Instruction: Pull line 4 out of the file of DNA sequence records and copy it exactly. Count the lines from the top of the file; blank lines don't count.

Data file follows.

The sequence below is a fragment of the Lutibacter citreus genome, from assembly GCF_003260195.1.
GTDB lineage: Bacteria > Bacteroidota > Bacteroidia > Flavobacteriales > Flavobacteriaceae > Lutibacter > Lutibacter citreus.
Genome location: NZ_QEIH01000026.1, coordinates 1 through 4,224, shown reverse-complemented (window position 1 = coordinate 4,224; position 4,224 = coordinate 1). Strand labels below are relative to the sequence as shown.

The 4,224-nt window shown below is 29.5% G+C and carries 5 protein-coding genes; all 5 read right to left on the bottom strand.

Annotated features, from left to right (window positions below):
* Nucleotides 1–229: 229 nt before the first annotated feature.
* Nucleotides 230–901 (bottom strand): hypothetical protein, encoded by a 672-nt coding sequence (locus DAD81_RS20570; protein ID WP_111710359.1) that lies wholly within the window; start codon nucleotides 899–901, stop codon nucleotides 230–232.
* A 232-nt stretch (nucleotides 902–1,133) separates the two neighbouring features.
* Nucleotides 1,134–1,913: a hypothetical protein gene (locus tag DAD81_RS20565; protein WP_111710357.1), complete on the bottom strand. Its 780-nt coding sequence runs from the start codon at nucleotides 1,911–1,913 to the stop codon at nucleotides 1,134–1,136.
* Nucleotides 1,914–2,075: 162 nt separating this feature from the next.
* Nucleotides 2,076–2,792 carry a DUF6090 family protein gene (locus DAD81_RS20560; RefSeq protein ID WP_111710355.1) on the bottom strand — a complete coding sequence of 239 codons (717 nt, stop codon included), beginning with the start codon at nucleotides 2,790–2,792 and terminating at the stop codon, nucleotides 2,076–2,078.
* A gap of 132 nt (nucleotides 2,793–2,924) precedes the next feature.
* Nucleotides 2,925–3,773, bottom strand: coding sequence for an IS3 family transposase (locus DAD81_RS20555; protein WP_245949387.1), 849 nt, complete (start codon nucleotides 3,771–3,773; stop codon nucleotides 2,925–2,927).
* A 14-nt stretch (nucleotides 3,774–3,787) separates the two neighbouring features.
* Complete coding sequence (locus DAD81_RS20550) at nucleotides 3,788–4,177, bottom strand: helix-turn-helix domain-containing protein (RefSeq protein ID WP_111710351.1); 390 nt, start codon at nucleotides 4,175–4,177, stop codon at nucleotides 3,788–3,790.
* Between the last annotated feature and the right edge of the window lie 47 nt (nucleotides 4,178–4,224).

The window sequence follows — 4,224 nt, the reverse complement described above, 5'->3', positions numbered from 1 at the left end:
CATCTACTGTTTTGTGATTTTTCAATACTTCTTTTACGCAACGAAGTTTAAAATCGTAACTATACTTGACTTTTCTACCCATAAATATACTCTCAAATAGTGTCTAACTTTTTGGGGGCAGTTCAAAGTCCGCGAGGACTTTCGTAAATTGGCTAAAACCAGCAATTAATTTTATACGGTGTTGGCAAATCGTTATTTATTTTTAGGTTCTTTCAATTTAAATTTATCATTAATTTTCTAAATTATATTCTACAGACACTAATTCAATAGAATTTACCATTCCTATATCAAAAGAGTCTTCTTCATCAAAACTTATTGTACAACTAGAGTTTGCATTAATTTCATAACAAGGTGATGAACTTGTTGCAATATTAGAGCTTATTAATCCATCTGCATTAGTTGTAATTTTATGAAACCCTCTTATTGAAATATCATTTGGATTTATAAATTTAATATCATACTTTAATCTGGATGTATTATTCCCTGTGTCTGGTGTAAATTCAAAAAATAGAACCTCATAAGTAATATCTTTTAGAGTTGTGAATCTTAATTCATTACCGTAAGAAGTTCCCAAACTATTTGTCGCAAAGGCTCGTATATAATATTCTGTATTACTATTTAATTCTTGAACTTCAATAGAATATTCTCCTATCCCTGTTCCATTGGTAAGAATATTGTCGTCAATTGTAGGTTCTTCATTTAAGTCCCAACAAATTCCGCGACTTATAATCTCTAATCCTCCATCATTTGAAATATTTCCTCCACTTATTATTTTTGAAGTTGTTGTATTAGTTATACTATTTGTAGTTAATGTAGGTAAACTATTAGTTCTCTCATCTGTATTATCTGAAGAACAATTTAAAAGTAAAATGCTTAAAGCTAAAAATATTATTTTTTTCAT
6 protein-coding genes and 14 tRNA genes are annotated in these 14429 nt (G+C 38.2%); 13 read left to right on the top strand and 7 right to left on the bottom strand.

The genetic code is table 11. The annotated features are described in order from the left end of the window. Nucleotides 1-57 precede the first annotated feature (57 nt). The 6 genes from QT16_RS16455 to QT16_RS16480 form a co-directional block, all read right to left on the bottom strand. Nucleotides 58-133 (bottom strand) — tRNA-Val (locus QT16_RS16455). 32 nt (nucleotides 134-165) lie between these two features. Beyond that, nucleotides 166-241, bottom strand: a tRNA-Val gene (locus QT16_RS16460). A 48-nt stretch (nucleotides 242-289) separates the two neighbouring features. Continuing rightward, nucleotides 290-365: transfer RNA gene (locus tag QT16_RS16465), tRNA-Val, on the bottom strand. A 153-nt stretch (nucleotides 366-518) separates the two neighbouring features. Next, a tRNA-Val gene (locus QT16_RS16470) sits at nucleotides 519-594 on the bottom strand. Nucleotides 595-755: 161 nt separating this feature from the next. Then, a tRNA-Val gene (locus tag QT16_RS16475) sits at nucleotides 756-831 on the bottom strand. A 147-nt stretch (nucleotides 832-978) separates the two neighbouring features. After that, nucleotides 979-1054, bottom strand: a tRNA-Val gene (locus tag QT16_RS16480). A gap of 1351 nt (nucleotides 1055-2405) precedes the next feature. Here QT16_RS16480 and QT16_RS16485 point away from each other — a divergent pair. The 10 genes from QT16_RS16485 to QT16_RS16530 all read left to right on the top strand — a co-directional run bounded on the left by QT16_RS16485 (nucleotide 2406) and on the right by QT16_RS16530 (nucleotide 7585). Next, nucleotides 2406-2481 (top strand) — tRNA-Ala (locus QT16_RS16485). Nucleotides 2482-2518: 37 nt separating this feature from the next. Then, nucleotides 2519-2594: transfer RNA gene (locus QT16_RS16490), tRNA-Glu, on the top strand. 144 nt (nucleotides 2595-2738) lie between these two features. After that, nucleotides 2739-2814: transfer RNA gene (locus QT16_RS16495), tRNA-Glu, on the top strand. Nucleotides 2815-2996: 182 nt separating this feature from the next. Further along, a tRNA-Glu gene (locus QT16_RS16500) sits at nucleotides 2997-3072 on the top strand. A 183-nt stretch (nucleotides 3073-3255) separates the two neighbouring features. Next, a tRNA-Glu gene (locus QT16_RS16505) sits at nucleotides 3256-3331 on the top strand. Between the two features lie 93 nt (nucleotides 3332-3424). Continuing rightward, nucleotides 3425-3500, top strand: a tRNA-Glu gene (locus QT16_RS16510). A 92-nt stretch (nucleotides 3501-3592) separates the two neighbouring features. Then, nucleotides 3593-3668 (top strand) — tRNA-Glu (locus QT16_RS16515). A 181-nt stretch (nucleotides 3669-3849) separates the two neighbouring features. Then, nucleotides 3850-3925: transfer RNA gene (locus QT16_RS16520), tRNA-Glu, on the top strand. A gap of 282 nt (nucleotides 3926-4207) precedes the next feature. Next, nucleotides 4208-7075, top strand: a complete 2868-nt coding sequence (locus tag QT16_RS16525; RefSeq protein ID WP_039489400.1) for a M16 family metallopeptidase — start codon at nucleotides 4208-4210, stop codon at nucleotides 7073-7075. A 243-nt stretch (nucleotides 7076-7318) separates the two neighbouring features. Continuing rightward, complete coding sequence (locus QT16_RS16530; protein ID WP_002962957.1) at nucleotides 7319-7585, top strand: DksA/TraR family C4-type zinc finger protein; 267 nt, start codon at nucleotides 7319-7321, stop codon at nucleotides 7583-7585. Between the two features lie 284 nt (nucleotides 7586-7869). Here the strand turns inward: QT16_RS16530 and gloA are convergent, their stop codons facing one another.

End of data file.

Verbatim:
The 4,224-nt window shown below is 29.5% G+C and carries 5 protein-coding genes; all 5 read right to left on the bottom strand.